Compiled by William P. Thompson: Freedom Newspapers
Capitan’s Smokey Bear Days set for next weekend
Yes, Smokey Bear was a real bear and he was rescued from a forest fire near Capitan. That’s why Capitan holds a “Smokey Bear Days Celebration” once a year. Now a U.S. Forest Service icon known all over the world, Smokey Bear comes in the form of a “mascot” these days and will be on hand at the celebration next weekend May 5 and 6 in Capitan to interact with Smokey Bear fans of all ages.
The town of Capitan has a street dance planned for 7 p.m. Saturday. A parade down Smokey Bear Boulevard begins at 10 a.m. that day. Friday will be a day devoted to arts and crafts, and the bulk of the festivities will take place Saturday.
Country singer Terry Bullard has been getting some national press recently and he will be the marquee performer at the street dance. Musicians and singers will hit the stage immediately after the parade to entertain passersby all day long. Food vendors will be set up along Smokey Bear Boulevard, and an antique car show will take place within easy walking distance of the entertainment area.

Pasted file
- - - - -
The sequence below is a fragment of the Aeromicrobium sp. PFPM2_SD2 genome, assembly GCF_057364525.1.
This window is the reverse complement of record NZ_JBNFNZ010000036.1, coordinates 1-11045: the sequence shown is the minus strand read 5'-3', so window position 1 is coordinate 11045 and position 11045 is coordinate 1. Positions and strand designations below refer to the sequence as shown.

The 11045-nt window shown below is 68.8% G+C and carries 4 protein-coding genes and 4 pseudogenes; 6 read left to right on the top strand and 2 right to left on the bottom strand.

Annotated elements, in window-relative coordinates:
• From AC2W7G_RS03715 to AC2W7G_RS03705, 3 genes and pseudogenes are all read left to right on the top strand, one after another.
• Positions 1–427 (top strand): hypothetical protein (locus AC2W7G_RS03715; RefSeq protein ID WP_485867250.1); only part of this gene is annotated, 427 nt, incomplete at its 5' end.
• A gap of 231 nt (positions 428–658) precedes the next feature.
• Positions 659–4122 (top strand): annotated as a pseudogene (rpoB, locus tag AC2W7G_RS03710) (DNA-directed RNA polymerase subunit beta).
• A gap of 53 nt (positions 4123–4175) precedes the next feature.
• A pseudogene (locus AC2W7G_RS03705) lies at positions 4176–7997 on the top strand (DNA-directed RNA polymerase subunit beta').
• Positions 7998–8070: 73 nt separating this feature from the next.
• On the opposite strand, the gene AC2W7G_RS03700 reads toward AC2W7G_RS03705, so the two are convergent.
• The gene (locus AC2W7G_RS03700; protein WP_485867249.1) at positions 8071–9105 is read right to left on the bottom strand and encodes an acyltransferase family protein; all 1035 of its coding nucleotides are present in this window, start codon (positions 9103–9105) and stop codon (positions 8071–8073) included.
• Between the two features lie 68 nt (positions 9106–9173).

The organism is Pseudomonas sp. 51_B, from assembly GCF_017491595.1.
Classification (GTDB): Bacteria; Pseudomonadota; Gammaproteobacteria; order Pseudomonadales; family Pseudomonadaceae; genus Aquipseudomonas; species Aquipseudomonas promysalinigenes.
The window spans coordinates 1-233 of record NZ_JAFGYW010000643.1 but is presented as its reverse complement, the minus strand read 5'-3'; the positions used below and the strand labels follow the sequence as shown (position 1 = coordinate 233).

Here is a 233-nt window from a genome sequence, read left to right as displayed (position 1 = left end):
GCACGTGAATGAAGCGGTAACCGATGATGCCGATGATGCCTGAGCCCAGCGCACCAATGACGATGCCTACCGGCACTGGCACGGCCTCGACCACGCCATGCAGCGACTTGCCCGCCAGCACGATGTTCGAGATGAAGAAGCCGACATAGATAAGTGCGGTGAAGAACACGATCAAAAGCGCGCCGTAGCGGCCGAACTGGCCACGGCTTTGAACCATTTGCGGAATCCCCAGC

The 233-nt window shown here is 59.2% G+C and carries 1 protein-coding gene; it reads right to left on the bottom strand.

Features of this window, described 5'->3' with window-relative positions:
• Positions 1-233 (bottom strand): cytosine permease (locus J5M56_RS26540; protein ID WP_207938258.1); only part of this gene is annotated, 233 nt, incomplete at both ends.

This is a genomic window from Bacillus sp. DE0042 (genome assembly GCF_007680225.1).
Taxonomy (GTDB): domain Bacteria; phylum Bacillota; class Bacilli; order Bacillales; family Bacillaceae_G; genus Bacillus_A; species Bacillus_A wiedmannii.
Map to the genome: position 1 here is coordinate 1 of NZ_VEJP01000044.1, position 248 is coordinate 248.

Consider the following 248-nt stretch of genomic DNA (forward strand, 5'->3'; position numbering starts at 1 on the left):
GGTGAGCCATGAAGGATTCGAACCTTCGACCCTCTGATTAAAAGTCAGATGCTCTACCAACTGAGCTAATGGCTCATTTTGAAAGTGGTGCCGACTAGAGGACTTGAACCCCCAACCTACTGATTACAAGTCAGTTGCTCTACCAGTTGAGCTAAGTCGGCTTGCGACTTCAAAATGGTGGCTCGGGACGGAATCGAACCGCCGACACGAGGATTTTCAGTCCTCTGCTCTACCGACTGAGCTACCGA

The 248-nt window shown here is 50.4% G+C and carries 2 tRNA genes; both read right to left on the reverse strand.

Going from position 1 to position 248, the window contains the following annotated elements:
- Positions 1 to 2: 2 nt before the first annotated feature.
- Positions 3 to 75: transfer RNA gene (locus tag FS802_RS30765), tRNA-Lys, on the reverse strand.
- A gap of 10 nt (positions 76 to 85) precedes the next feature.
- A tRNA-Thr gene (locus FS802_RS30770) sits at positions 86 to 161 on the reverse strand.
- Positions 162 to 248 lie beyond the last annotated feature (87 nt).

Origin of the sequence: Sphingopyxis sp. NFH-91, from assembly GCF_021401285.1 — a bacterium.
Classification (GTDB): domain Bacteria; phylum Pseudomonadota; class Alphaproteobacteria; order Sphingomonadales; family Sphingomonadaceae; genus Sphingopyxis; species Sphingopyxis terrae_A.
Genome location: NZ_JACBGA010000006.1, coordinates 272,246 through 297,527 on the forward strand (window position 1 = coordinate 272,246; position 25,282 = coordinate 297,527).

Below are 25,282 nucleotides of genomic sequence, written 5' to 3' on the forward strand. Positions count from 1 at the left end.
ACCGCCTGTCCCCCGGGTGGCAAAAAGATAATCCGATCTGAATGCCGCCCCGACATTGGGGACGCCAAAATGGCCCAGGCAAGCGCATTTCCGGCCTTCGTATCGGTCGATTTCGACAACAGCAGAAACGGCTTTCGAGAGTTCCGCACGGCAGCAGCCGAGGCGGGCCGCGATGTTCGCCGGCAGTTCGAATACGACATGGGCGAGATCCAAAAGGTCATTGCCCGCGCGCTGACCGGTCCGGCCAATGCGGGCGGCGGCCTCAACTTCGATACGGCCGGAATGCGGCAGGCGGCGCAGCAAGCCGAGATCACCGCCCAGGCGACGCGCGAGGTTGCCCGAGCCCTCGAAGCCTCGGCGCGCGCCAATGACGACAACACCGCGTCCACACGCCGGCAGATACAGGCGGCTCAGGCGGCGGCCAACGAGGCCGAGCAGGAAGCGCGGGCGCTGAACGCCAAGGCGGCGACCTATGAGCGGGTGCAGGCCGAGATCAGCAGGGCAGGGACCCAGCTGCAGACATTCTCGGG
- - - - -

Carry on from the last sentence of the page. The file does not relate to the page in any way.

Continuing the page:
HOW TO GET THERE
Capitan is about 20 miles north of Ruidoso. From Portales, take U.S. 70 west to Roswell. Take U.S. 285 into Roswell then pick up U.S. 70 west again and follow it to U.S. 380. Turn right on U.S. 380 and follow it into Capitan. It’s a journey of a little more than three hours.
WHAT’S THE STORY BEHIND SMOKEY BEAR?
Many people call him “Smokey the Bear” because of a popular song penned back in the 50’s. Smokey Bear is the orphan cub’s official name. In 1950, a bear cub was found up in a smoldering tree during a forest fire in the mountains near Capitan. Badly burned on his paws and hind legs, a New Mexico Department of Game and Fish ranger saw to it that the bear got proper medical care. The national media got wind of the cub’s rescue and before long, the U.S. Forest Service had made the cub a symbol of its forest fire prevention efforts. The cub was housed at the National Zoo in Washington while his animated namesake began telling folks, “Only You Can Prevent Forest Fires.”
Visit http://www.smokeybear.com for more information.
The celebration events are free. Lawn chairs are recommended. The Smokey Bear Historical Park, a three-acre state park in Capitan, will be open with the state parks’ usual $5 per vehicle day-use fee. The park can be reached at 354-2748.